Episode 2: Séance
SUMMARY: Vanessa (Eva Green) and Sir Malcolm (Timothy Dalton) acquaint themselves with the mysterious Dorian Gray. Meanwhile, Ethan (Josh Hartnett) checks into a brothel and starts to make the most of his new home.
REVIEW: “He's here...unbutton the top of your dress.” So says the always insightful Timothy Dalton to Eva Green, or rather Sir Malcolm to Vanessa. He's talking about making an impression on Dr. Frankenstein, but one wonders if he's actually talking about PENNY DREADFUL's male audience, all of whom not doubt appreciate Green's umm...vivaciousness. While Frankenstein doesn't really notice (he's too busy with his new pet creature), I'm sure the rest of us are appreciative even if Green stays clothed this week. Sigh.
Enough of the flesh report. How is this week's episode? Promising I'd say. Like last week's episode, this one is directed by J.A Bayona, and to a certain extent, this feels like part two of a pilot, with major elements being unveiled this week. Chief among these is Dorian Gray, who seems to be a regular here, as played by SPIDER-MAN: TURN OFF THE DARK's Reeve Carney. An early scene where Gray seduces a sick-prostitute, while scored by Wagner's “Tristan & Isolde” is stunningly stylish, while Gray's “I never f**ked a dying creature” line hints at the character's ambiguity. We'll probably have to wait a few weeks to discover whether or not Gray is one of the good guys, although in the source novel he's decidedly not. I'm guessing not. Carney suits the part, looking young and gothically handsome in a somewhat androgynous way. Tha said, his chemistry with Green isn't as strong as what she shares with Hartnett, although the beginning of a love triangle is hinted it.
Frankenstein's monster is given time this week, with him already depicted as intelligent and capable of talking. Yeah, don't get too attached to him. Apropos of a show being run by John Logan, the SKYFALL references continue, with Helen McCrory showing up as a medium, who hosts the titular seance. The seance reveals more about Vanessa's dalliance with the underworld, with her acting as a defacto medium, albeit an unwilling one. Green's portrayal of a possibly doomed and damned heroine is the show's strongest point so far besides the always great Dalton. The episode's centerpiece, where she seems to be possessed by Malcolm's daughter Mina and a monstrous Egyptian goddess, is unsettling thanks to Green's amazing performance and Bayona's stylish direction. This biggest clue to her fate is given when Malcolm learns from Egytologist Ferdinand Lyle that Vanessa is being sought as a conduit by an evil goddess who wishes to devour her soul and use her as a way of bringing about the end of days. And there, ladies and gents, is no doubt the season's major conflict, saving Vanessa from her fate.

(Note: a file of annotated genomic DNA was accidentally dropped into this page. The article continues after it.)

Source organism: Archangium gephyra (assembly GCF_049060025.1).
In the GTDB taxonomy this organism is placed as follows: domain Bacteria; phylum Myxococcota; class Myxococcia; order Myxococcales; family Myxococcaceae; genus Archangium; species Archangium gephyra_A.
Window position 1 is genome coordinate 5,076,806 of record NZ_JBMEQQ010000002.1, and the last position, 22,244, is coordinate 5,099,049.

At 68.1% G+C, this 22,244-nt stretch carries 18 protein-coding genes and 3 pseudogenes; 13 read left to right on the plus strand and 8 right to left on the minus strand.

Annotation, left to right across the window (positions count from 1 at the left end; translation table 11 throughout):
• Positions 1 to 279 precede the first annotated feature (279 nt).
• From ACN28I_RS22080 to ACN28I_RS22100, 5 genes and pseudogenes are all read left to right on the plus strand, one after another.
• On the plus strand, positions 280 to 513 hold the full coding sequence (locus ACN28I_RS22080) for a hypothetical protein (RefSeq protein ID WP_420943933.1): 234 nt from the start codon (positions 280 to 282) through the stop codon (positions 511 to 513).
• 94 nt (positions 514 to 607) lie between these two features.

As for Hartnett, he's mostly offscreen this episode, with only three brief scenes, where he encounters (and possibly falls for) the prostitute used by Gray, while another reveals slightly more about his life back in the States as the disgraced child of privilege.
The episode ends with a total shocker, with Frankenstein's sweet monster being torn apart by yet another monster, played by Rory Kinnear of SKYFALL and SOUTHCLIFFE, who appears to have been Frankenstein's first creation, and a much more evil one. This is intriguing, but I hope Victor stitches monster two back up again as he's so likable. Heck, even Hartnett's taciturn Ethan seemed to enjoy him. Something tells me he's only the first of many characters in this to meet a violent demise.
Overall, this was an excellent episode, and builds well upon the somewhat uneven pilot. While it's still too early to tell if this season will work as a whole it's off to a great start and I'm eager for episode three.